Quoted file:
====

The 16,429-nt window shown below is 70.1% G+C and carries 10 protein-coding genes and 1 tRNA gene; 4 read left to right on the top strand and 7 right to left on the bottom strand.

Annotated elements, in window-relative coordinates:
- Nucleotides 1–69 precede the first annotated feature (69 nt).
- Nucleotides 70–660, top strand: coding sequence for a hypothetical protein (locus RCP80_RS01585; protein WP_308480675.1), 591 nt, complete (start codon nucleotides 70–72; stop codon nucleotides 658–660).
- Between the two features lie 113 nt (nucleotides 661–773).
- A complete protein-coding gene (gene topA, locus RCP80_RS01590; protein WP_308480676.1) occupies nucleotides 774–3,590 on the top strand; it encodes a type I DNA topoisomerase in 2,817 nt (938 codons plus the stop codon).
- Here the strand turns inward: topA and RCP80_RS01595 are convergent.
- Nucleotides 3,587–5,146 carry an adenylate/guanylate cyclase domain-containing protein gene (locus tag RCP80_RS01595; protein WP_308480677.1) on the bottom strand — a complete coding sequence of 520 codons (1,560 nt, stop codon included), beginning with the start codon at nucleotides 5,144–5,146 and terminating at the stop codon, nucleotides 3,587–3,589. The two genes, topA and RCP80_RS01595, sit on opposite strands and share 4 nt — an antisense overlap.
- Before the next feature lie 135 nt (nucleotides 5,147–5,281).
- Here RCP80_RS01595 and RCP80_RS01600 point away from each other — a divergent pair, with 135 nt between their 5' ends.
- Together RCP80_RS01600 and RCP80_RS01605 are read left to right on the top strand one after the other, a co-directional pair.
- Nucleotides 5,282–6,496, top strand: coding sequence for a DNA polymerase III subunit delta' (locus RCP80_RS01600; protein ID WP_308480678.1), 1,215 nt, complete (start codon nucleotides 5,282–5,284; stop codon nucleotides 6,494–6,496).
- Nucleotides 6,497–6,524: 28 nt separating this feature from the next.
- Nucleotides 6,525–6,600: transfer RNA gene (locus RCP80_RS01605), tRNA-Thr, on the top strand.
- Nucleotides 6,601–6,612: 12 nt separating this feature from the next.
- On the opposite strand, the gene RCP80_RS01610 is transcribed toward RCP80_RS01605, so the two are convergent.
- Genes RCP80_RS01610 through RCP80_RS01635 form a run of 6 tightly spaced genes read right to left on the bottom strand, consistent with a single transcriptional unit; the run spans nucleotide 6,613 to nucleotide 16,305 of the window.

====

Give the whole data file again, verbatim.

The 16,429-nt window shown below is 70.1% G+C and carries 10 protein-coding genes and 1 tRNA gene; 4 read left to right on the top strand and 7 right to left on the bottom strand.

Annotated elements, in window-relative coordinates:
- Nucleotides 1–69 precede the first annotated feature (69 nt).
- Nucleotides 70–660, top strand: coding sequence for a hypothetical protein (locus RCP80_RS01585; protein WP_308480675.1), 591 nt, complete (start codon nucleotides 70–72; stop codon nucleotides 658–660).
- Between the two features lie 113 nt (nucleotides 661–773).
- A complete protein-coding gene (gene topA, locus RCP80_RS01590; protein WP_308480676.1) occupies nucleotides 774–3,590 on the top strand; it encodes a type I DNA topoisomerase in 2,817 nt (938 codons plus the stop codon).
- Here the strand turns inward: topA and RCP80_RS01595 are convergent.
- Nucleotides 3,587–5,146 carry an adenylate/guanylate cyclase domain-containing protein gene (locus tag RCP80_RS01595; protein WP_308480677.1) on the bottom strand — a complete coding sequence of 520 codons (1,560 nt, stop codon included), beginning with the start codon at nucleotides 5,144–5,146 and terminating at the stop codon, nucleotides 3,587–3,589. The two genes, topA and RCP80_RS01595, sit on opposite strands and share 4 nt — an antisense overlap.
- Before the next feature lie 135 nt (nucleotides 5,147–5,281).
- Here RCP80_RS01595 and RCP80_RS01600 point away from each other — a divergent pair, with 135 nt between their 5' ends.
- Together RCP80_RS01600 and RCP80_RS01605 are read left to right on the top strand one after the other, a co-directional pair.
- Nucleotides 5,282–6,496, top strand: coding sequence for a DNA polymerase III subunit delta' (locus RCP80_RS01600; protein ID WP_308480678.1), 1,215 nt, complete (start codon nucleotides 5,282–5,284; stop codon nucleotides 6,494–6,496).
- Nucleotides 6,497–6,524: 28 nt separating this feature from the next.
- Nucleotides 6,525–6,600: transfer RNA gene (locus RCP80_RS01605), tRNA-Thr, on the top strand.
- Nucleotides 6,601–6,612: 12 nt separating this feature from the next.
- On the opposite strand, the gene RCP80_RS01610 is transcribed toward RCP80_RS01605, so the two are convergent.
- Genes RCP80_RS01610 through RCP80_RS01635 form a run of 6 tightly spaced genes read right to left on the bottom strand, consistent with a single transcriptional unit; the run spans nucleotide 6,613 to nucleotide 16,305 of the window.